(in priority order)
Risk for hypovolemia related to excessive fluid loss secondary to caesarean section as evidenced by:
Patient states: “I feel lightheaded and weak.”
Elevated pulse (97), blood loss from C-section of 704 mL, low hemoglobin (8.1) and hematocrit levels (24.7). (Before C-section, her hemoglobin levels were 13.1, her hematocrit levels 36). Short Term Goal
Patient will exhibit no sign/symptoms of hypovolemia (anxiety, cool, clammy skin, confusion, decreased or no urine output, general weakness, pale skin color, rapid breathing, sweating, unconsciousness) within 24 hours.
Long Term Goal
Patient’s hematocrit and hemoglobin levels will be within normal range by discharge; (12-16 for hemoglobin, and 37-47 for hematocrit).
Monitor vital signs every 2 hours on and include apical pulse.
Monitor fluid intake and output.
Monitor lab values, especially hemoglobin and hematocrit levels.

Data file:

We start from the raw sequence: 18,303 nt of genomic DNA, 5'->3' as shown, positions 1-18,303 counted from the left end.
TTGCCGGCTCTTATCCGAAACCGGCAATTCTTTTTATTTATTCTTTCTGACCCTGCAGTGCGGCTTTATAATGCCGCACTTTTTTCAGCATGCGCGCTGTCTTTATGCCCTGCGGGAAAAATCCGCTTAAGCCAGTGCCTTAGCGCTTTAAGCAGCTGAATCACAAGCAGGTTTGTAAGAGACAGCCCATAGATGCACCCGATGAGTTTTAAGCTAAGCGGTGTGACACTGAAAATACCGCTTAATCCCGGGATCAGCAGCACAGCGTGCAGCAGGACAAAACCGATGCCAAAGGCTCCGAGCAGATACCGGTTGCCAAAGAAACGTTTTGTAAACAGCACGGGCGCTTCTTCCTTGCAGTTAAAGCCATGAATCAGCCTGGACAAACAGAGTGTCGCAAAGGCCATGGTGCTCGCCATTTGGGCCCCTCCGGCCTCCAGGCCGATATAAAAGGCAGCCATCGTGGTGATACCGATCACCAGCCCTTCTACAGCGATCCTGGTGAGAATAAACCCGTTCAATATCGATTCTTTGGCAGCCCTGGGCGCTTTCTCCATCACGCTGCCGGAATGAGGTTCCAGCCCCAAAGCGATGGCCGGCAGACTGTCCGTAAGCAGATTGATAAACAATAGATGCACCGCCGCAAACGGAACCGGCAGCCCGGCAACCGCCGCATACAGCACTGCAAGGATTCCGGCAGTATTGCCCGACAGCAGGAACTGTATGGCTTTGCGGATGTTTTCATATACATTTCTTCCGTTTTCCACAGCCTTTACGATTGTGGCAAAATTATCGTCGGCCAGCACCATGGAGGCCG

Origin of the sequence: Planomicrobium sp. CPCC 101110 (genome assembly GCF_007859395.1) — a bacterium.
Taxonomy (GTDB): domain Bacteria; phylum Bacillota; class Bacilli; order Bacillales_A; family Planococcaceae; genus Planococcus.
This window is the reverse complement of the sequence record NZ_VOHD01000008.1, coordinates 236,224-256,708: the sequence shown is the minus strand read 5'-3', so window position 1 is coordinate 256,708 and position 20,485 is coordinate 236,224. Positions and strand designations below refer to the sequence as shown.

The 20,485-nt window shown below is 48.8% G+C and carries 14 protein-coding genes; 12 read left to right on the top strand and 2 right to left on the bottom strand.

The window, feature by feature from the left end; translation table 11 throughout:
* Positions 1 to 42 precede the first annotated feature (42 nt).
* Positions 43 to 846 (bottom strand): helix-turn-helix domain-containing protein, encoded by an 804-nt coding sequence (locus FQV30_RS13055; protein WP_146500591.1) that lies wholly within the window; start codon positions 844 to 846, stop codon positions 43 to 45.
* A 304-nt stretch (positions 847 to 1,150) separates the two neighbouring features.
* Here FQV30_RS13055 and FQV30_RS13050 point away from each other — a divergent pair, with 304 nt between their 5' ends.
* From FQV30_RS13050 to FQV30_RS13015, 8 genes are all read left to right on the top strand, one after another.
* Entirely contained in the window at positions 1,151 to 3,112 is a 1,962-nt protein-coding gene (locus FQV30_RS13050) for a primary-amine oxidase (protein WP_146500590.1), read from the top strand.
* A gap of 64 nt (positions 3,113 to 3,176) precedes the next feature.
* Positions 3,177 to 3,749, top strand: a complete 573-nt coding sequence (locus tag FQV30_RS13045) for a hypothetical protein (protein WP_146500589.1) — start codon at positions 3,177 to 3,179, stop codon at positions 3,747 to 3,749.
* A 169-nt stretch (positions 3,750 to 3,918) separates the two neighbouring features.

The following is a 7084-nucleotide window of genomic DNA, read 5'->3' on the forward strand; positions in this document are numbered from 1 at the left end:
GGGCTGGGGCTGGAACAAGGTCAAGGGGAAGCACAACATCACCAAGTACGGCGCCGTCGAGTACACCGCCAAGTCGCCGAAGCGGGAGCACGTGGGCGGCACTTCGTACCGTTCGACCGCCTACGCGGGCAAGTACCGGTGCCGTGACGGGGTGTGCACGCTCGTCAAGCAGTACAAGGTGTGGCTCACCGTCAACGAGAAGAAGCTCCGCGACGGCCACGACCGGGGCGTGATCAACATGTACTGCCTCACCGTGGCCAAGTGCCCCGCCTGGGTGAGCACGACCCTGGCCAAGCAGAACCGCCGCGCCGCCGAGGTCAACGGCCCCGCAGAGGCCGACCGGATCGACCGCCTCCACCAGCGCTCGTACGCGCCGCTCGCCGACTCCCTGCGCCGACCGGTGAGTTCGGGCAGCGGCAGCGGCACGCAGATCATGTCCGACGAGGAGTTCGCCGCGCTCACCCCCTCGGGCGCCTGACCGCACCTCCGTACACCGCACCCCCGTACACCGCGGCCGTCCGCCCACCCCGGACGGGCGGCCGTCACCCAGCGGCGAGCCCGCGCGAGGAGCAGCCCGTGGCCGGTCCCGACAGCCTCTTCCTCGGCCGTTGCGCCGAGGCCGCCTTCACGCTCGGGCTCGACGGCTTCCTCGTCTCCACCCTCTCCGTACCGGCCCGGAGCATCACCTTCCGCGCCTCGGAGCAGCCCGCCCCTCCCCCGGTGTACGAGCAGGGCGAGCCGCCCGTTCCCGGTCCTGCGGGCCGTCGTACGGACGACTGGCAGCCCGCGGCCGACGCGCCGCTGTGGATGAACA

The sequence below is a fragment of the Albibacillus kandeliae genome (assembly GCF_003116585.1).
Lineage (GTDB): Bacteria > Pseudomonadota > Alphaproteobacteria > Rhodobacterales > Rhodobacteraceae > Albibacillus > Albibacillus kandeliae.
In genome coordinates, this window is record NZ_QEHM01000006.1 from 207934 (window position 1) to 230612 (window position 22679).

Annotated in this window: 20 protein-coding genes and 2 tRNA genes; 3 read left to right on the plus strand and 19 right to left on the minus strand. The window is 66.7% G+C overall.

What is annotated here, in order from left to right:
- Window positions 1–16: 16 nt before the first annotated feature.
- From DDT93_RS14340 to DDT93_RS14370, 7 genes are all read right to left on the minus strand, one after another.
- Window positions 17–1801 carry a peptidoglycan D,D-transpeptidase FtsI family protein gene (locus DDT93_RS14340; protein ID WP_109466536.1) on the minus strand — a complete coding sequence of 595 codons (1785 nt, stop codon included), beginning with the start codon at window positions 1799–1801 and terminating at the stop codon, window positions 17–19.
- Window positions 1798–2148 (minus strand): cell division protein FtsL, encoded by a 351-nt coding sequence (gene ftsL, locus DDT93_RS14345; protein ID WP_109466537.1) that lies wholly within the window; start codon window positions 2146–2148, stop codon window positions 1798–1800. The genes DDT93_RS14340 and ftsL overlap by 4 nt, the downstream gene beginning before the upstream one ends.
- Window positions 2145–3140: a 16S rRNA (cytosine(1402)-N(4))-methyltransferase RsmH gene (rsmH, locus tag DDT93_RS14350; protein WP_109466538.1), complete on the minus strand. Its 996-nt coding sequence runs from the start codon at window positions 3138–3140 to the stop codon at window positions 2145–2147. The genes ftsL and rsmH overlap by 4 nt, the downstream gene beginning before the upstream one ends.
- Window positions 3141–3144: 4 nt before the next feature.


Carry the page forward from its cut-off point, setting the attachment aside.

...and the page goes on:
Assess skin turgor
Essential to monitoring of cardiovascular response to illness state and replacement therapy. (Cox p.162)
Determines extent of fluid loss, need for replacement, and progress of replacement therapy. (Cox p. 162)
Depending on the avenue of fluid loss, differing electrolyte and metabolic imbalances may be present and require correction. (Cox p. 162)
To determine presence of fluid volume deficit, and if present, plan appropriate interventions. (Lewis p.1043) Short term goal was met. Within 24 hours of nursing interventions, patient exhibited no sign/and symptom of hypovolemia (anxiety, cool, clammy skin, confusion, decreased or no urine output, general weakness, pale skin color, rapid breathing, sweating, unconsciousness).
Long term goal ongoing.
(in priority order)...
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